There’s a lot of nonsense coming from the right as President Obama’s political opponents take every opportunity to cut him down. It’s not as common to see a really cogent critique of the president’s policies coming from the left, one not based on the incessant cult-of-personality beltway noise. Robert Kuttner delivers the latter in his new book, A Presidency in Peril: The Inside Story of Obama’s Promise, Wall Street’s Power, and the Struggle to Control our Economic Future, part commentary on Obama’s missteps and part warning on how he can keep his presidency from buckling under pressure from financial elites.
From the Boston Globe:
Robert Kuttner, cofounder of the American Prospect magazine, pulls no punches in his attack on President Obama for cozying up to Wall Street.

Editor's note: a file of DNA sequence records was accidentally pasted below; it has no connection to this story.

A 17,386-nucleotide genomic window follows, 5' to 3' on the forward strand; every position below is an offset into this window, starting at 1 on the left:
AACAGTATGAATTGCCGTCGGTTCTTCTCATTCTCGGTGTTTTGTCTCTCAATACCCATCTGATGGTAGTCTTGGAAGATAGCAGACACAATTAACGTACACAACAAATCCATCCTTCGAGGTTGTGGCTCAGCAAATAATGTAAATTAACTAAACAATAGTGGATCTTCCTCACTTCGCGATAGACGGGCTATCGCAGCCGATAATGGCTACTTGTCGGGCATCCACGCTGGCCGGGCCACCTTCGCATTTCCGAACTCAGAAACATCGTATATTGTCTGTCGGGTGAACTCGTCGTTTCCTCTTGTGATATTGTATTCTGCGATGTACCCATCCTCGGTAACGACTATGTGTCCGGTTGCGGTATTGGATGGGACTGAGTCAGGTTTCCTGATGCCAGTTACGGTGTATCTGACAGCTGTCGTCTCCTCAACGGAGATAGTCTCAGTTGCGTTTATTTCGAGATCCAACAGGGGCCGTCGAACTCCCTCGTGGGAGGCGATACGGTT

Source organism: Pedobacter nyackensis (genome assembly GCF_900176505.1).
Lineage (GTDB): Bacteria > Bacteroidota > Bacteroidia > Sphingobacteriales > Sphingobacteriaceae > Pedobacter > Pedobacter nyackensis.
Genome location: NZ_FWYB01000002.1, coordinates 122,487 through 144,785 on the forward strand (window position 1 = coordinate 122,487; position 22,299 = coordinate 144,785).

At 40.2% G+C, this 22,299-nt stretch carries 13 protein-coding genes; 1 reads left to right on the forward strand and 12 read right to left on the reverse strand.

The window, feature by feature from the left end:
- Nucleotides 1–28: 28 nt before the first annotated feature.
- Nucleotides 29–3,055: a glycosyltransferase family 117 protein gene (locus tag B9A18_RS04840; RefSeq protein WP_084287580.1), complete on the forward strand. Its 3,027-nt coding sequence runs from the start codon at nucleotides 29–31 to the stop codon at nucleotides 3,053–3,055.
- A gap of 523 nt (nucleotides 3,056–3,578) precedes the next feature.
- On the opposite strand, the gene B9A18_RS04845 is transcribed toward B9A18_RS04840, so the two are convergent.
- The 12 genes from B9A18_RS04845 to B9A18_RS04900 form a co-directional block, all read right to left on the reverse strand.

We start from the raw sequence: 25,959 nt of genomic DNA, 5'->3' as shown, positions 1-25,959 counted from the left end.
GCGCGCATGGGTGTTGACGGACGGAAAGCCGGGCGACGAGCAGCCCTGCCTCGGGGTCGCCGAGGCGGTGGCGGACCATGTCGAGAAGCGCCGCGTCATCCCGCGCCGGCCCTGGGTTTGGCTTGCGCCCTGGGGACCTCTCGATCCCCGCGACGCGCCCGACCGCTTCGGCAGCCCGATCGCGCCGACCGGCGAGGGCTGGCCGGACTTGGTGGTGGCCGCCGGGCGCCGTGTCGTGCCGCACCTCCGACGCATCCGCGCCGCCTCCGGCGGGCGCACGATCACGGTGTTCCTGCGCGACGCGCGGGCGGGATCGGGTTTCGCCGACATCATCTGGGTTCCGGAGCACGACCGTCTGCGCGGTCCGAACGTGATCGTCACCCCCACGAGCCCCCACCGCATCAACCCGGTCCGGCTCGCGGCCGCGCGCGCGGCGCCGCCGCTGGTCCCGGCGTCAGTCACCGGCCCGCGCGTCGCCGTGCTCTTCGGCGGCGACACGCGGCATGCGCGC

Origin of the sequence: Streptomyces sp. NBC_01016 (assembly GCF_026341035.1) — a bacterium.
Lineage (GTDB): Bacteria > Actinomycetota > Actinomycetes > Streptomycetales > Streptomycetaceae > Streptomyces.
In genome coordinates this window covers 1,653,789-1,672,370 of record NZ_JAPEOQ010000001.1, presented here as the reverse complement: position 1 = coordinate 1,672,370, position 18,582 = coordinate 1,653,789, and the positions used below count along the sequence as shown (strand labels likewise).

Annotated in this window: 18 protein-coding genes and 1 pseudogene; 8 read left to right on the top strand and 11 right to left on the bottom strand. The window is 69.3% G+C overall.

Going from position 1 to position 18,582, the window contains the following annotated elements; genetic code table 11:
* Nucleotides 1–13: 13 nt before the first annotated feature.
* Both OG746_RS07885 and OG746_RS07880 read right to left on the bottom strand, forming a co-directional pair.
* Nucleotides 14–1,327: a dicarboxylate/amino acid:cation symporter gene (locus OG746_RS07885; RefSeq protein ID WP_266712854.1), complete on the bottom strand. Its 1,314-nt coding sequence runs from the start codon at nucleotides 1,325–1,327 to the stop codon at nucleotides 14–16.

Kuttner’s narrative, filled with little-publicized details about sweetheart deals given to banks by an accommodating federal government, reads like an indictment drawn up by an indignant, pugnacious prosecutor. Kuttner does take off the gloves long enough to ask: “Isn’t this account too harsh on Obama?” Probably not.
“A Presidency in Peril” shows that Kuttner profoundly understands our complex financial system and how that system uses politics to get what it wants. And what Wall Street wants and has gotten, says Kuttner, is for the government to bail it out while not making any structural changes. “Bankers were pleased to take the taxpayer money,” Kuttner writes, “but fiercely resisted changing their [failed] business models.”
On page after page, Kuttner justifies his criticism of Obama for neglecting the deep structural problems in our financial system. He highlights the many former Wall Street insiders whom Obama selected for his economic team. “Instead of making a radical break with Wall Street, [Obama] delivered a startling continuity” of ongoing bailouts and indifference to structural reforms. Kuttner concludes that “the perception that Obama is closer to Wall Street than Main Street is more than an image problem, it’s reality.”